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Intro::Forced marriage

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Marriage::forced    Title::forced    Marriage::women    Family::bride    Often::marry    Child::girls

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Criticism about the Azeri forced marriage tradition from early 20th-century satirical periodical Molla Nasraddin.
Unequal marriage, a 19th-century painting by Russian artist Pukirev. It depicts an arranged marriage where a young girl is forced to marry someone she doesn't want to.

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Forced marriage is a marriage in which one or both of the parties is married without his or her consent or against his or her will. A forced marriage differs from an arranged marriage, in which both parties consent to the assistance of their parents or a third party (such as a matchmaker) in identifying a spouse. There is often a continuum of coercion used to compel a marriage, ranging from outright physical violence to subtle psychological pressure.<ref>{{#invoke:Citation/CS1|citation |CitationClass=journal }}</ref>{{ safesubst:#invoke:Unsubst||$N=Page needed |date=__DATE__ |$B= {{#invoke:Category handler|main}}{{#invoke:Category handler|main}}[page needed] }} Forced marriage is still practised in various cultures across the world, particularly in parts of South Asia and Africa. Some scholars object to use of the term "forced marriage" because it invokes the consensual legitimating language of marriage (such as husband/wife) for an experience that is precisely the opposite.<ref>{{#invoke:Citation/CS1|citation |CitationClass=journal }}</ref>{{ safesubst:#invoke:Unsubst||$N=Page needed |date=__DATE__ |$B= {{#invoke:Category handler|main}}{{#invoke:Category handler|main}}[page needed] }} A variety of alternatives exist, including forced conjugal association, and conjugal slavery.<ref>{{#invoke:citation/CS1|citation |CitationClass=web }}</ref><ref>{{#invoke:citation/CS1|citation |CitationClass=web }}</ref>

The United Nations views forced marriage as a form of human rights abuse, since it violates the principle of the freedom and autonomy of individuals. The Universal Declaration of Human Rights states that a woman's right to choose a spouse and enter freely into marriage is central to her life and dignity, and equality as a human being.<ref>{{#invoke:citation/CS1|citation |CitationClass=web }}</ref> The Roman Catholic Church deems forced marriage grounds for granting an annulment — for a marriage to be valid both parties must give their consent freely. Supplementary Convention on the Abolition of Slavery also prohibits marriage without right to refuse of herself out of her parents', family's and other persons' will<ref>Supplementary Convention on the Abolition of Slavery, Article 1, (c)</ref> and requires the minimum age for marriage to prevent this.<ref>Supplementary Convention on the Abolition of Slavery, Article 2</ref>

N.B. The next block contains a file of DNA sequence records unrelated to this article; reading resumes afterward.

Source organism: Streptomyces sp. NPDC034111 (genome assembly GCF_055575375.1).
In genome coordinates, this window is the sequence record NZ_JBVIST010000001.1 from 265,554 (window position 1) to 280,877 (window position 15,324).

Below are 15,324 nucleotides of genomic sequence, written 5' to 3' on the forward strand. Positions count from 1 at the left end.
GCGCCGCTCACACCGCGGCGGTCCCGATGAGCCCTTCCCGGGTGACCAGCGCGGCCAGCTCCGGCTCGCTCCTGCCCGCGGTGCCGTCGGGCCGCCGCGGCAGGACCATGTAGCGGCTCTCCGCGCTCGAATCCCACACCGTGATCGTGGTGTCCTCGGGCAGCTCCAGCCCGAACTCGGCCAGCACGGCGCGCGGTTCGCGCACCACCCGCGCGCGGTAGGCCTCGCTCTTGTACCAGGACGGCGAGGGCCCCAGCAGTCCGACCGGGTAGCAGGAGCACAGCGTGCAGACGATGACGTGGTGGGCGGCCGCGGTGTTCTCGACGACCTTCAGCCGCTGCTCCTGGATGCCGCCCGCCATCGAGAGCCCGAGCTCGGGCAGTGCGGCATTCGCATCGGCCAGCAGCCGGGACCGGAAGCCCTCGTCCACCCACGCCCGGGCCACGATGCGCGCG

In 1969, the Special Court for Sierra Leone's (SCSL) Appeals Chamber found the abduction and confinement of women for "forced marriage" in war to be a new crime against humanity (AFRC decision).<ref>{{#invoke:citation/CS1|citation |CitationClass=web }}</ref><ref>{{#invoke:citation/CS1|citation |CitationClass=web }}</ref> The SCSL Trial Chamber in the Charles Taylor decision found that the term 'forced marriage' should be avoided and rather described the practice in war as 'conjugal slavery' (2012).<ref>{{#invoke:citation/CS1|citation |CitationClass=web }}</ref>

In 2013, the first United Nations Human Rights Council resolution against child, early, and forced marriages was adopted; the resolution recognizes child, early, and forced marriage as involving violations of human rights which “prevents individuals from living their lives free from all forms of violence and that has adverse consequences on the enjoyment of human rights, such as the right to education, [and] the right to the highest attainable standard of health including sexual and reproductive health," and also states that “the elimination of child, early and forced marriage should be considered in the discussion of the post-2015 development agenda.”<ref>{{#invoke:citation/CS1|citation |CitationClass=news }}</ref><ref>{{#invoke:citation/CS1|citation |CitationClass=web }}</ref><ref>{{#invoke:citation/CS1|citation |CitationClass=web }}</ref>


Forced marriage sections
Intro  Historical context  Supplementary Convention on the Abolition of Slavery  Istanbul Convention  Causes of forced marriages  Consequences  Violence  Relation to dowry and bride price  Marriage by abduction  Forced marriage as a way of solving disputes  Widow inheritance  In armed conflict  Forced marriage by partner  Escaping a forced marriage  Sharia law  Shotgun wedding  By country  Statistics  See also  References  External links  

Intro
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